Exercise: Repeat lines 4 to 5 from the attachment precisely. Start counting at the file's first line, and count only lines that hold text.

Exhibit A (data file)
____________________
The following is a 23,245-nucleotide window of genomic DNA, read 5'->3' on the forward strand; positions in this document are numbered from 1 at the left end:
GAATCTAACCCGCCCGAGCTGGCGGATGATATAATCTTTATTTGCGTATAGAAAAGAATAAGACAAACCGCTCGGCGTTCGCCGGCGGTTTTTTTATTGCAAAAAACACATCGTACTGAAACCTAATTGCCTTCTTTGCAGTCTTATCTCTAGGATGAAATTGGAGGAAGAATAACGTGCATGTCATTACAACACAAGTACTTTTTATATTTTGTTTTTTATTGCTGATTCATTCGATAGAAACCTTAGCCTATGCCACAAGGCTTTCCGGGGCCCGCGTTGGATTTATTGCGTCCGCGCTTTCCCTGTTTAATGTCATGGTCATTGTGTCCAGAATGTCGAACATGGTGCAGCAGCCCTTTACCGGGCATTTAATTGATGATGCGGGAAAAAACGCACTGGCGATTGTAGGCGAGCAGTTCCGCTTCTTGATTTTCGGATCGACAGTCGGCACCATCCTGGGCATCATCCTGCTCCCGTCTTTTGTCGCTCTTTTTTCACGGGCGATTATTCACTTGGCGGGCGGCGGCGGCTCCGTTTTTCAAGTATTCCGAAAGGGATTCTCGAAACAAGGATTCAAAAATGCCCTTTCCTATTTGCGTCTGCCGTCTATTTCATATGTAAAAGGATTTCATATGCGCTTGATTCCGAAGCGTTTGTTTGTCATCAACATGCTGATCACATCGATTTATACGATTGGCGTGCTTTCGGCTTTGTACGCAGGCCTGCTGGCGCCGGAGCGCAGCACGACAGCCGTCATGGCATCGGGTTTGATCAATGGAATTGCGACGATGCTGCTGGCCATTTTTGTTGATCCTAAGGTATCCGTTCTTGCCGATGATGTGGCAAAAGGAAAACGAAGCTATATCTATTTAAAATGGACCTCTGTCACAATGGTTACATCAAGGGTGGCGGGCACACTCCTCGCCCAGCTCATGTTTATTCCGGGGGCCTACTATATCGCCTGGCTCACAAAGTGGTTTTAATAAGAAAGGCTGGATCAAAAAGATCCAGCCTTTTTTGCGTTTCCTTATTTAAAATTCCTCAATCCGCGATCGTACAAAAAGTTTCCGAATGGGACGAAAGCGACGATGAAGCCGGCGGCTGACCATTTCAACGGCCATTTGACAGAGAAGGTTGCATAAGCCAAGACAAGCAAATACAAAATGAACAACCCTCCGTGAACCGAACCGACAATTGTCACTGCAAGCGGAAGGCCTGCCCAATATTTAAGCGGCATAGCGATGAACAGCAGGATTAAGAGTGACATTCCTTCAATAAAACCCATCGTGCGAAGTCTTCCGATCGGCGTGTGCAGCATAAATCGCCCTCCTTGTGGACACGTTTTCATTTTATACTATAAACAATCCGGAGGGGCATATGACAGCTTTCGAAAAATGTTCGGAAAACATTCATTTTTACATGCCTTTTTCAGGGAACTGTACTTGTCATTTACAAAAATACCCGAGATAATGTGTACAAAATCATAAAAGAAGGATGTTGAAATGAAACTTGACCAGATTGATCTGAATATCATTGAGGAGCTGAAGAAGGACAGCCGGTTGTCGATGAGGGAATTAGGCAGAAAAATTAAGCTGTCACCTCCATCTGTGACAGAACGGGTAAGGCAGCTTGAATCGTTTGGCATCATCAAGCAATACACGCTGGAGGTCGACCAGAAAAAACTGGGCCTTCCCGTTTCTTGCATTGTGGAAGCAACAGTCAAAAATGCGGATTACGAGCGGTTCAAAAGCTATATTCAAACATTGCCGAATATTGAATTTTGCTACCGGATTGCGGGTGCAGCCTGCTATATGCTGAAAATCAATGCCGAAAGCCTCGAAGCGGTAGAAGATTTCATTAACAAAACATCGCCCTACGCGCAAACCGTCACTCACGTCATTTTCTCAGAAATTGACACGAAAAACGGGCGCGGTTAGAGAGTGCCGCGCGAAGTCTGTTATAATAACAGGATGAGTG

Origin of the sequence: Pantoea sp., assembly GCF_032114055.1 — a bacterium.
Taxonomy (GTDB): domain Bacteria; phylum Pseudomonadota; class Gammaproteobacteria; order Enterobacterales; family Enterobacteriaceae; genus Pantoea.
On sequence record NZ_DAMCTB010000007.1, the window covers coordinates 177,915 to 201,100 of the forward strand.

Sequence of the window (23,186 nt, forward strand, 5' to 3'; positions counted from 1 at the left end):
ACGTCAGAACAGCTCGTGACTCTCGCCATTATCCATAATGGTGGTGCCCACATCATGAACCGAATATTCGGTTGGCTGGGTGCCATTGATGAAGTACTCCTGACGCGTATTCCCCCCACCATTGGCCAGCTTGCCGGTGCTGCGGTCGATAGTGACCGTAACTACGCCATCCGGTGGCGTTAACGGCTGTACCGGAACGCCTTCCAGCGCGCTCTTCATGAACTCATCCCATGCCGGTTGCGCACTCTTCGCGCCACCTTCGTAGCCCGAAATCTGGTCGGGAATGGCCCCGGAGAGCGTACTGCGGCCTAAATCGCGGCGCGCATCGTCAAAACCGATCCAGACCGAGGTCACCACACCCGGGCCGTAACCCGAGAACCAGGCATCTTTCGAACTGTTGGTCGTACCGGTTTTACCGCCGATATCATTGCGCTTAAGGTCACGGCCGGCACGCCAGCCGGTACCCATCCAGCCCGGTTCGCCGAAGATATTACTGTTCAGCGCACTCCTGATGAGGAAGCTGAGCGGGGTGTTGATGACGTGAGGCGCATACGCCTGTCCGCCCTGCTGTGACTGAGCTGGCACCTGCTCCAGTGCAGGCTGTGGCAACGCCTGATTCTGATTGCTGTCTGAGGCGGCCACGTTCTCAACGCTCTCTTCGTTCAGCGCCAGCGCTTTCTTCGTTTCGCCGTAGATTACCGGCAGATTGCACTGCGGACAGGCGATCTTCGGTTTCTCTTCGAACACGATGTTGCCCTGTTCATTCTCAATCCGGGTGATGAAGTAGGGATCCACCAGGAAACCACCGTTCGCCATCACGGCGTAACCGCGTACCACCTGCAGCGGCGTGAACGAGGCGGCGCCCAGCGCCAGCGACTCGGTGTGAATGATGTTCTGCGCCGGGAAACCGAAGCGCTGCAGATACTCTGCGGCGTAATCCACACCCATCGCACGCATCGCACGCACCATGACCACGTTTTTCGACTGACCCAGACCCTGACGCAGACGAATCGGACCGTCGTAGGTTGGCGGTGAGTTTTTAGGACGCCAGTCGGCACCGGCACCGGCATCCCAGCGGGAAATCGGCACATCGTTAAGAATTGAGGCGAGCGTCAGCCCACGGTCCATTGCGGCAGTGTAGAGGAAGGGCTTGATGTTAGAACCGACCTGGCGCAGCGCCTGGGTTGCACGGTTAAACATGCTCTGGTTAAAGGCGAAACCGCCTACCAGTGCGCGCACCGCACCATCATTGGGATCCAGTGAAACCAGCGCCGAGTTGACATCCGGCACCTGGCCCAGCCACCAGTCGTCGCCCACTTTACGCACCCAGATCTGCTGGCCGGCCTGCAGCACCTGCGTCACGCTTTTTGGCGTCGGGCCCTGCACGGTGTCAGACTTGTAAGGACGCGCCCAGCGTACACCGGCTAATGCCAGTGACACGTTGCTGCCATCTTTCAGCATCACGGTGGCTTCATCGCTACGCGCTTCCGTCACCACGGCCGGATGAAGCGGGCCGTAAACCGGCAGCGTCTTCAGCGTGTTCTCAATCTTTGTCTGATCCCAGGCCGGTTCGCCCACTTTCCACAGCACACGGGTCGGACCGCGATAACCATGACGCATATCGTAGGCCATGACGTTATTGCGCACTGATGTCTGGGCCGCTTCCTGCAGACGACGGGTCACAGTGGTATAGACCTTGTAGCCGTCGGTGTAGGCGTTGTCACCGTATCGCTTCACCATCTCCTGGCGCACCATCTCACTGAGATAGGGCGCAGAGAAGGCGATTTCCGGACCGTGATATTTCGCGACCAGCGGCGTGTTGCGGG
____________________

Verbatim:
Taxonomy (GTDB): domain Bacteria; phylum Pseudomonadota; class Gammaproteobacteria; order Enterobacterales; family Enterobacteriaceae; genus Pantoea.
On sequence record NZ_DAMCTB010000007.1, the window covers coordinates 177,915 to 201,100 of the forward strand.